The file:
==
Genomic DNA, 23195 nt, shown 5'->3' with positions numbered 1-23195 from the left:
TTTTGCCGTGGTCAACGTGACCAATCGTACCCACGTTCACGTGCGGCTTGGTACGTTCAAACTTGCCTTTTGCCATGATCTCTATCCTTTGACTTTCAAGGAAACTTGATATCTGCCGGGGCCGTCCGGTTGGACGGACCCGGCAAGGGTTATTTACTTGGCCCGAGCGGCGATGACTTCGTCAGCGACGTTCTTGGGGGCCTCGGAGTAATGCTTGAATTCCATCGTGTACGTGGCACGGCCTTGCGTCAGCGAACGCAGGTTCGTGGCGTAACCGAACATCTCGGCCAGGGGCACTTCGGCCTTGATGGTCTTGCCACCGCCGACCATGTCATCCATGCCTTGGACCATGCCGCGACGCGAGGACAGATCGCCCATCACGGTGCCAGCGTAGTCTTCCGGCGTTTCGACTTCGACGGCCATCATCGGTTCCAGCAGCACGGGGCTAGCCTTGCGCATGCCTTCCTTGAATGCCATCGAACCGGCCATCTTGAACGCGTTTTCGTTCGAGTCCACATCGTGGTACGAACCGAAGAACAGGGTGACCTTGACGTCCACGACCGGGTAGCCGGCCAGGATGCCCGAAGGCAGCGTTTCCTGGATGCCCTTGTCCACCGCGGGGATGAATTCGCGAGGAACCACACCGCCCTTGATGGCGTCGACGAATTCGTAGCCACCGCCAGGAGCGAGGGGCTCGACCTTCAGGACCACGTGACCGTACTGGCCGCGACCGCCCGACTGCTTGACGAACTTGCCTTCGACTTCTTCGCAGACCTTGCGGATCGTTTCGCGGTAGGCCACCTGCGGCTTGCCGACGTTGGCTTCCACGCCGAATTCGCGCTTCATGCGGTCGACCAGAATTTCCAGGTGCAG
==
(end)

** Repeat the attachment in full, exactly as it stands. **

Genomic DNA, 23195 nt, shown 5'->3' with positions numbered 1-23195 from the left:
TTTTGCCGTGGTCAACGTGACCAATCGTACCCACGTTCACGTGCGGCTTGGTACGTTCAAACTTGCCTTTTGCCATGATCTCTATCCTTTGACTTTCAAGGAAACTTGATATCTGCCGGGGCCGTCCGGTTGGACGGACCCGGCAAGGGTTATTTACTTGGCCCGAGCGGCGATGACTTCGTCAGCGACGTTCTTGGGGGCCTCGGAGTAATGCTTGAATTCCATCGTGTACGTGGCACGGCCTTGCGTCAGCGAACGCAGGTTCGTGGCGTAACCGAACATCTCGGCCAGGGGCACTTCGGCCTTGATGGTCTTGCCACCGCCGACCATGTCATCCATGCCTTGGACCATGCCGCGACGCGAGGACAGATCGCCCATCACGGTGCCAGCGTAGTCTTCCGGCGTTTCGACTTCGACGGCCATCATCGGTTCCAGCAGCACGGGGCTAGCCTTGCGCATGCCTTCCTTGAATGCCATCGAACCGGCCATCTTGAACGCGTTTTCGTTCGAGTCCACATCGTGGTACGAACCGAAGAACAGGGTGACCTTGACGTCCACGACCGGGTAGCCGGCCAGGATGCCCGAAGGCAGCGTTTCCTGGATGCCCTTGTCCACCGCGGGGATGAATTCGCGAGGAACCACACCGCCCTTGATGGCGTCGACGAATTCGTAGCCACCGCCAGGAGCGAGGGGCTCGACCTTCAGGACCACGTGACCGTACTGGCCGCGACCGCCCGACTGCTTGACGAACTTGCCTTCGACTTCTTCGCAGACCTTGCGGATCGTTTCGCGGTAGGCCACCTGCGGCTTGCCGACGTTGGCTTCCACGCCGAATTCGCGCTTCATGCGGTCGACCAGAATTTCCAGGTGCAG